The future of Erasmus

BU had had a successful track record with Erasmus, Erasmus Mundus, Leonardo da Vinci and other Lifelong Learning programme initiatives so I am pleased to have an update on these in Horizon 2020. This year the Erasmus scheme is 25 years old it’s good to see that education and youth policies remain high on the EU agenda and features heavily in documents such as Europe 2020 and Education and Youth 2020 strategy.

In order to avoid duplication and increase simplification, for Horizon 2020 the lifelong learning programmes, Erasmus, Grundtvig, Leonardo and Cornelius, Youth in Action and other smaller programmes will be compressed into 3 Erasmus for All initiatives with a whopping €19billion budget. The current 7 different co-financing rules will all be harmonised into one set of rules for all schemes within this programme. Also under the current programmes we need to have an Erasmus University Charter which will still be needed. Once you have it you never need to apply again, which is good for BU as we already have it.  This Charter covers different aspects of mobility for staff, students and placements and the EC are currently debating how best they can amalgamate these without making places like BU having to apply from scratch again. The three proposed Erasmus for All initiatives are:

1. Learning Mobility: This will focus on individuals and will have 63% of the budget. It will target staff (youth workers, school workers, teachers, trainers) and Higher Education students and Masters students. It will also cover volunteering and youth exchanges for young people and mobility outside of the EU.  So what does this mean for us? Well, more mobility is available as Erasmus has an international focus, not just EU. I will offer high quality joint Masters degrees through consortiums of universities and also will provide us with student loan guarantees to boost mobility.

2. Cooperation Projects: This will have 25% of the budget which will be used to support cooperation in order to achieve innovation and good practice which it will achieve through strategic partnership support between various stakeholders (including education to education and education to businesses). It wants to use funding to explore how we can make graduates more employable – what skills and competencies for graduates need to be employed in certain  sectors. It will also support large scale partnerships between higher education institutes and businesses through large ‘knowledge alliances’ (up to €1m) and support third county capacity building. So what does this mean for us? The will be Erasmus Clusters which have intense cooperation between countries which we need to be part of. We need to also get involved with businesses to achieve the knowledge alliance aspects and we can also now target countries outside of the EU to build working relationships with. Finally we could start to use strategic partnerships through this type of funding to establish future Marie Curie fellowships.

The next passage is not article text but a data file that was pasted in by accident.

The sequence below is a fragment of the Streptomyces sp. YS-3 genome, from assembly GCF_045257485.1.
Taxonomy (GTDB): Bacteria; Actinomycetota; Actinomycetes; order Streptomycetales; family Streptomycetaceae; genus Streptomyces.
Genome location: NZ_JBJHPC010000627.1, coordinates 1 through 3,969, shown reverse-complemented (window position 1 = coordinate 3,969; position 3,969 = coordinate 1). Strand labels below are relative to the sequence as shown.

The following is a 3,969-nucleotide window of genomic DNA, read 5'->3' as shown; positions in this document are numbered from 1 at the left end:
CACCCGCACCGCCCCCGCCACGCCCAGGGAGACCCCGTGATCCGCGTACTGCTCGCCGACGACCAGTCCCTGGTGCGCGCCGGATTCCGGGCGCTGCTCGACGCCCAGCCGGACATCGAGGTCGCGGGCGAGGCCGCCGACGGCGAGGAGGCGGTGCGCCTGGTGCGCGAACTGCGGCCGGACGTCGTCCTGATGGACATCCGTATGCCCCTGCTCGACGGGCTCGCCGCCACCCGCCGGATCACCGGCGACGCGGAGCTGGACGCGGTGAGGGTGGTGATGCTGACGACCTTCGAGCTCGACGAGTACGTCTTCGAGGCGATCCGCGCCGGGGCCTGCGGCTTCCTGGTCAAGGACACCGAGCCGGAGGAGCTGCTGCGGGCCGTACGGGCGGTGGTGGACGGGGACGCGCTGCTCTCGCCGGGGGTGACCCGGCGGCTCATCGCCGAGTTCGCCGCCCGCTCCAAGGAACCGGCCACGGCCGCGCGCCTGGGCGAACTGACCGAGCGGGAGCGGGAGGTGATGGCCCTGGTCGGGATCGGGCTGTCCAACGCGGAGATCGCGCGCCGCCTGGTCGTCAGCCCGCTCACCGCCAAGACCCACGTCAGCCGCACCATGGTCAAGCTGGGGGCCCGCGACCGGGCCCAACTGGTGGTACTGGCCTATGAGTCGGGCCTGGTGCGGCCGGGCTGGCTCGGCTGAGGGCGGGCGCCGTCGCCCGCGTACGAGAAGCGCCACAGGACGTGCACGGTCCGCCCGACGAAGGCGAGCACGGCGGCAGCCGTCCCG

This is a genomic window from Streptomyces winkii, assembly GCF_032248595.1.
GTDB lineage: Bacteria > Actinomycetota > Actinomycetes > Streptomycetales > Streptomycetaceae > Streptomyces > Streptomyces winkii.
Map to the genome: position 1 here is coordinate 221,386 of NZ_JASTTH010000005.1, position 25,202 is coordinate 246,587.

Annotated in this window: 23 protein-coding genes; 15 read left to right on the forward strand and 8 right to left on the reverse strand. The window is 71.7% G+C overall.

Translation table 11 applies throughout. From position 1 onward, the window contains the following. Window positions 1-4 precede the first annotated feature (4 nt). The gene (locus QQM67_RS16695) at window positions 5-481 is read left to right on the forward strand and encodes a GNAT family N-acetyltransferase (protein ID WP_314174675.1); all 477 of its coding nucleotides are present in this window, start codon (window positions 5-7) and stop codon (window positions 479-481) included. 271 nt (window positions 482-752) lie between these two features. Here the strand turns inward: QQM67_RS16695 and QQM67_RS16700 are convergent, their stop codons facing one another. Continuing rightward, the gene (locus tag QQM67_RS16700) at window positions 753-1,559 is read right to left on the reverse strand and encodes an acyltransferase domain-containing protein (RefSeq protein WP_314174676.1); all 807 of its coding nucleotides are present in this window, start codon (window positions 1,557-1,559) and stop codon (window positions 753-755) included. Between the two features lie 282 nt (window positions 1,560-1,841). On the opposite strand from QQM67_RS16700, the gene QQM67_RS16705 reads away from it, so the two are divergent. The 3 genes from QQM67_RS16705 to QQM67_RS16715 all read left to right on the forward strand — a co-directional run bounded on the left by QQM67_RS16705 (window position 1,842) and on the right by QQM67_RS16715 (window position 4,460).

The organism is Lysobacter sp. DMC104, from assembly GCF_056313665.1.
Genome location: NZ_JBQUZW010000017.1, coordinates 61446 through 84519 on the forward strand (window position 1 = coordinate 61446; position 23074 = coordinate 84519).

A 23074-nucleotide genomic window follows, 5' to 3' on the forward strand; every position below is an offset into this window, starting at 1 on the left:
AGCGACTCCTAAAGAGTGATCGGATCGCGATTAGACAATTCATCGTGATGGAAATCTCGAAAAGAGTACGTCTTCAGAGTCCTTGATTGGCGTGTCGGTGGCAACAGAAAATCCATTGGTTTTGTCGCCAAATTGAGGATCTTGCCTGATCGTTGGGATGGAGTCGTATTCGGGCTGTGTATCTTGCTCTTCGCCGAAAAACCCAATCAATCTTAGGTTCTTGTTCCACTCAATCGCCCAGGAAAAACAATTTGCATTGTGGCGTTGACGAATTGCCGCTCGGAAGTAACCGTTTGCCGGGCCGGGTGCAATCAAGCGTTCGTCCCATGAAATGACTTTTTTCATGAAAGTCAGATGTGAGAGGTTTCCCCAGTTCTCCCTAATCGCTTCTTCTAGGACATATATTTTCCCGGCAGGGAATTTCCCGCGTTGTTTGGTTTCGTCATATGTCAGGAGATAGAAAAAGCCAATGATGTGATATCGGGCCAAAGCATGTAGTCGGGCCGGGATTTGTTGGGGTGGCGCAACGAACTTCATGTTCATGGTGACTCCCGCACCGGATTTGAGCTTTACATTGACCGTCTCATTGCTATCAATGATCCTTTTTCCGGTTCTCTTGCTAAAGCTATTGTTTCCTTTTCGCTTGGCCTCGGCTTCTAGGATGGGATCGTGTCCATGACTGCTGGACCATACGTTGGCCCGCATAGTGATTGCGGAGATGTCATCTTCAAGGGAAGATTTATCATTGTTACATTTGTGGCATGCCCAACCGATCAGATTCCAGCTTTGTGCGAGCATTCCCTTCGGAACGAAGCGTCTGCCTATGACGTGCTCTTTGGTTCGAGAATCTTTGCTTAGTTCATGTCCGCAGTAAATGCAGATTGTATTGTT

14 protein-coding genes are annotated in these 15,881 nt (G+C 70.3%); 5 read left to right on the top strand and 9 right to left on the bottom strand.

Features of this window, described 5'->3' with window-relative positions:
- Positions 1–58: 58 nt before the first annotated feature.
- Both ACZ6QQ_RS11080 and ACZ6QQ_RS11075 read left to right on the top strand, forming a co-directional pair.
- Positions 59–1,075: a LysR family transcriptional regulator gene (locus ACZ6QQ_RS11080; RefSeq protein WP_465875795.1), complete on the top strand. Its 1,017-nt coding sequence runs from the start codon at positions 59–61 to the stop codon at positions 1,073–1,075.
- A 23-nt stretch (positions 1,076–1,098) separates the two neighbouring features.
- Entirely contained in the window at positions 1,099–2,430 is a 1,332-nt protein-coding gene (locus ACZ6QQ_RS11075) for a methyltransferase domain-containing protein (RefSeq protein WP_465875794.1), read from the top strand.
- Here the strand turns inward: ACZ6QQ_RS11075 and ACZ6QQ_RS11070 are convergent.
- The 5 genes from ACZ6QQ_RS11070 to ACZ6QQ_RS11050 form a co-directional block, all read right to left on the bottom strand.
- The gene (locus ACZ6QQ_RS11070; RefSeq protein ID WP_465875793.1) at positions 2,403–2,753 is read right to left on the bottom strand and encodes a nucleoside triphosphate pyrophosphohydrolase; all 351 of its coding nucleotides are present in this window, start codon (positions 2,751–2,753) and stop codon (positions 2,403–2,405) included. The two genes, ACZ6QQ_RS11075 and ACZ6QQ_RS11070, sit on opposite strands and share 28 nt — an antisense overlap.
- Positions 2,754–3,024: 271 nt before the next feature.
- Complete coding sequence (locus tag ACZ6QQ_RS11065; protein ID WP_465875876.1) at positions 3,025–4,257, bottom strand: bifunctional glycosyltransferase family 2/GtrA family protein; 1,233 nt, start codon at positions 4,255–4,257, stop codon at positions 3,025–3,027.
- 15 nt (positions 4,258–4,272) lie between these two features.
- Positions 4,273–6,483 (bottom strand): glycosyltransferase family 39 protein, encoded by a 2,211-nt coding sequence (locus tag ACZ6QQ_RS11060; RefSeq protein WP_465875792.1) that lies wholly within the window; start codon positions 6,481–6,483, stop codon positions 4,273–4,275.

3. Policy Support: This funds holds 4% of the budget and will be used for policy reform, particularly this policies mentioned in the introduction. It will support the valorisation and implementation of EU transparency tools, policy dialogue with stakeholders and will cover the entire world and not just the EU. So what does this mean for us? We can get involved with countries sours de of Europe and contribute to policy development.

What about Jean Monnet and sport funding? Don’t worry these will also exist in Erasmus for All. Jean Monnet will remain pretty much exactly how it is supporting institutions who promote European citizenship. As for sport, it was determined by the EC that many aspects of sport research involve the need for learning, such as why racism exists in sport, and so they have included it within the Erasmus for All scheme.

By early 2013 the European Parliament would have reviewed and agreed the final proposals for Erasmus for All and so we will know the final details as how it will look and confirmation of the budgets etc at this point. I will of course keep you updated each time in receive any information.

Find out how BU research is helping councils improve the delivery of the Olympics and Paralympics

Watch this excellent short video from BU’s Dr Richard Shipway who discusses the 2012 Olympic and Paralympic games and how his research has been used by local councils to improve the delivery of the games in the area.

To see other BU videos on YouTube go to the BU YouTube page!

 

httpv://www.youtube.com/watch?v=Uy_B4Nbzvv4

Tourism Week – ESRC Research on Sport Tourism and International Sports Events